This [personal computing] technology revolution has been amazing for two reasons. First, the technology has continued to evolve this long. We may be at a point where we aren’t surprised to read about new technologies, but entrepreneurs continue to generate ideas that lead to new products and services. Technology continues to have a significant impact on the U.S. economy and to create jobs.
Second, the government managed to stay out of the way for as long as it did. Who knows why, but our elected officials managed to let the free markets stay free.
[…] The law of unintended consequences is never repealed. It goes on forever. Next month, a case entitled MGM v. Grokster will go before the U.S. Supreme Court. If this case goes the wrong way, that law of unintended consequences could put a hurt on us in the future.
[…] In reality, this case isn’t about whether music or movies are illegally downloaded using P2P software. This is purely about control. The entertainment industry wants control over technology that could impact its business.
[…] In the MGM v. Grokster case, the fewer than 50 companies who control less than 1 percent of all digital information are trying to take control of innovation in the technology industry and pry it away from the rest of us. Everything our imagination creates and touches that can be made digital is at risk if Grokster loses.
What innovations will be condemned by law before they have a chance to come to market, because they could have an impact on Hollywood and the music industry? We have no idea, and that is a very scary prospect.
If you could not patent software algorithms or ideas, how much of the money spent on writing software would go away? How much innovation would disappear? How much investment in that innovation would disappear? I don’t think any would disappear,” [Apache’s Brian] Behlendorf said.
Later: See this Frank Rich discussion of Michael Powell’s legacy on the anniversary of the “wardrobe malfunction” – The Year of Living Indecently
That our government is now both intimidating PBS and awarding public money to pundits to enforce “moral values” agendas demonizing certain families is the ugliest fallout of the campaign against indecency. That campaign cannot really banish salaciousness from pop culture, a rank impossibility in a market economy where red and blue customers are united in their infatuation with “Desperate Housewives.” But it can create public policy that discriminates against anyone on the hit list of moral values zealots. Inane as it may seem that Ms. Spellings is conducting a witch hunt against Buster or that James Dobson has taken aim at SpongeBob SquarePants, there’s a method to their seeming idiocy: the cartoon surrogates are deliberately chosen to camouflage the harshness of their assault on nonanimated, flesh-and-blood people.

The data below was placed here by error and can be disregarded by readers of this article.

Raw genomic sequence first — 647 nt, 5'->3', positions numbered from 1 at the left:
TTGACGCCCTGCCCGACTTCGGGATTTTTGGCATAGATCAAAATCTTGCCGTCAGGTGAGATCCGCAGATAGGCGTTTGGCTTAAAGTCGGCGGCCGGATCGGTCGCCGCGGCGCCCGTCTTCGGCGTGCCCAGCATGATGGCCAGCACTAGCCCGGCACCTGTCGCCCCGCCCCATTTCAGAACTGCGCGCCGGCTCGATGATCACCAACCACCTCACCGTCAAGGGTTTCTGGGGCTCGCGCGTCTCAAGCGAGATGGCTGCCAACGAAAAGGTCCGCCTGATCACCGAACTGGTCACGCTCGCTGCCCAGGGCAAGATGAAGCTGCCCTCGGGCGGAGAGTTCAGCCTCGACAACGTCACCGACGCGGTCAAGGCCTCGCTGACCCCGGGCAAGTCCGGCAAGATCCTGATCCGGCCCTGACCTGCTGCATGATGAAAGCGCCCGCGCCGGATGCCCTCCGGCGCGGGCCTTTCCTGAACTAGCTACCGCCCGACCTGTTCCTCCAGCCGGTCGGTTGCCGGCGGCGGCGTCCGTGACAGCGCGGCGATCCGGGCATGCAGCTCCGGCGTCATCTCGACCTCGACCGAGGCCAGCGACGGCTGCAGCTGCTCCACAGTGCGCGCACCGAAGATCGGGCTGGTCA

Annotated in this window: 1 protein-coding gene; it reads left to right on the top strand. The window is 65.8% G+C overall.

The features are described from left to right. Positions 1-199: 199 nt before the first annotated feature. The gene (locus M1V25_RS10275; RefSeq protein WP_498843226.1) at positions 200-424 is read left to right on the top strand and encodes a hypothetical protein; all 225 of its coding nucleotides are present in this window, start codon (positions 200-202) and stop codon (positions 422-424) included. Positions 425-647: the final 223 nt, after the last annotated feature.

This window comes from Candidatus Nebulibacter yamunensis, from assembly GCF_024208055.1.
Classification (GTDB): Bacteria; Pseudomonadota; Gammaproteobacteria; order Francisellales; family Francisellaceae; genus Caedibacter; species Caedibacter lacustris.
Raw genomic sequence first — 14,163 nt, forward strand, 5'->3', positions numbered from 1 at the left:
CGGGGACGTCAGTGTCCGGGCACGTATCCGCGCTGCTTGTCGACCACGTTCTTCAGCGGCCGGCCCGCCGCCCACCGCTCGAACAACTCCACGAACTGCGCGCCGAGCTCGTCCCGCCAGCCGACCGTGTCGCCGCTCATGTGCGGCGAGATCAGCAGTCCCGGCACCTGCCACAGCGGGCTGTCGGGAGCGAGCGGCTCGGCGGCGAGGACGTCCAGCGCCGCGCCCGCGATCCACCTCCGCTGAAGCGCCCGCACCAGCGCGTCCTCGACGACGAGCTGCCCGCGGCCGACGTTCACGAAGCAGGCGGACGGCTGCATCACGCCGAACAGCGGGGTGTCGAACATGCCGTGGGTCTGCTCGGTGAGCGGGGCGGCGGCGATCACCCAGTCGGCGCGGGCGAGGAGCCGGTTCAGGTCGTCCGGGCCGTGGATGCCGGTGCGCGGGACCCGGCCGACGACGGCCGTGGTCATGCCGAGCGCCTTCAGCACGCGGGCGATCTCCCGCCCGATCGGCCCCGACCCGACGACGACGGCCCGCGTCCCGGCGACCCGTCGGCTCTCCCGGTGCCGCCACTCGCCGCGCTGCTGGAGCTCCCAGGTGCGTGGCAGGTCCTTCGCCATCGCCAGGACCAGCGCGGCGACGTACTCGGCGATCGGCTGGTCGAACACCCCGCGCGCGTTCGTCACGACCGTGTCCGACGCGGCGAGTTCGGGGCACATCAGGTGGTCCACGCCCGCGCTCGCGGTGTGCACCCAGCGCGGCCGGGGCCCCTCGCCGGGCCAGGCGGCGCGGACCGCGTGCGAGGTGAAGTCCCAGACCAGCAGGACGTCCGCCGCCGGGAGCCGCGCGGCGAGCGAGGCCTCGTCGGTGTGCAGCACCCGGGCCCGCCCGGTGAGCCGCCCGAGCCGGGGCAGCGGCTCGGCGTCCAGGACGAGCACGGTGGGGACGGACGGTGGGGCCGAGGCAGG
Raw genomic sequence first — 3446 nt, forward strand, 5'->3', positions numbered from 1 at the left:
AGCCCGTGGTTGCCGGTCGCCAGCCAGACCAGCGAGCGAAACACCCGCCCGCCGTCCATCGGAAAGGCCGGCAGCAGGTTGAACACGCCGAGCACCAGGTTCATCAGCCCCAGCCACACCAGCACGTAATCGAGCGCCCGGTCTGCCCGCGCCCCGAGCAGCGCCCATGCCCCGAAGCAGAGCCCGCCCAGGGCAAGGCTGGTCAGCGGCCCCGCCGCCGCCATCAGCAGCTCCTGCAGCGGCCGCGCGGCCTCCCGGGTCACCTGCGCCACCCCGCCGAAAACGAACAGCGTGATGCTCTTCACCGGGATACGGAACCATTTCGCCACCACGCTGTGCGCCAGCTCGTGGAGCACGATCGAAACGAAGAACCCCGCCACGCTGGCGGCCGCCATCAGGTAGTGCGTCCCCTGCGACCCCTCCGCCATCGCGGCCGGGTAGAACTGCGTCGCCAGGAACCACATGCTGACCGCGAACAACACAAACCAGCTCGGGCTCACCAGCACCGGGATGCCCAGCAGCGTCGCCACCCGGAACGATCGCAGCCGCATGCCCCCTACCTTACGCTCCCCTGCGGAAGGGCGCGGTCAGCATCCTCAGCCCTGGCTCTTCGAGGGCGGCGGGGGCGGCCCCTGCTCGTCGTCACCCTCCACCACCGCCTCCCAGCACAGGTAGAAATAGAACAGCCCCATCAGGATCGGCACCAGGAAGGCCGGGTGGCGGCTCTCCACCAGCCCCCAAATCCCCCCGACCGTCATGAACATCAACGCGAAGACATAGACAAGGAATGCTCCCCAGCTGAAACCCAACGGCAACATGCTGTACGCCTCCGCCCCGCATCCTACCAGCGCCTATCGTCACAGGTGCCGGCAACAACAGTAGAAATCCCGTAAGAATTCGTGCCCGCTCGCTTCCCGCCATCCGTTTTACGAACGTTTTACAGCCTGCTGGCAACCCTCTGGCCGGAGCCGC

Later – Mickey Kaus at Slate generates a bit of revisionist history of his own
A Super Sunday reminder to Frank Rich and other righteous anti-FCCers: The big problem with last year’s Janet Jackson/Justin Timberlake halftime show was not that people saw Jackson’s breast. It wasn’t what Jackson did that was offensive. It was what Timberlake did. Here was a massively popular, relatively hip singer whose message was that it was a hip, transgressive thing for men to rip clothes off women when they feel like it (which is quite often). I watched the game with a group of non-evangelical, non-moralistic dads who were uniformly horrified. The problem for them wasn’t sex–their kids see flesh all the time in videos–but a form of sexism, not prudery but piggishness. Surely there are some types of behavior–homophobia, perhaps, or racism, or Republicanism–that even Frank Rich wouldn’t want implicitly endorsed during a telecast watched by most of the country’s teens and pre-teens. Yet the press has effectively recast this complicated issue as an uncomplicated case of “Nipple-gate,” of blue-noses overreacting to the sight of a breast. No wonder red staters respond negatively when New Yorkers call them simplistic.
While I might be able to agree with Kaus’ argument about what was offensive, the fine was not, as I recall, about Timberlake. Something to research to confirm, though. Hmmm — all I can find is a discussion about the “exposure” of Miss Jackson’s breast, nothing about “ripping clothes off” or related issues of “piggishness.”
Ernest’s take: t’s Not the Offensiveness, Stupid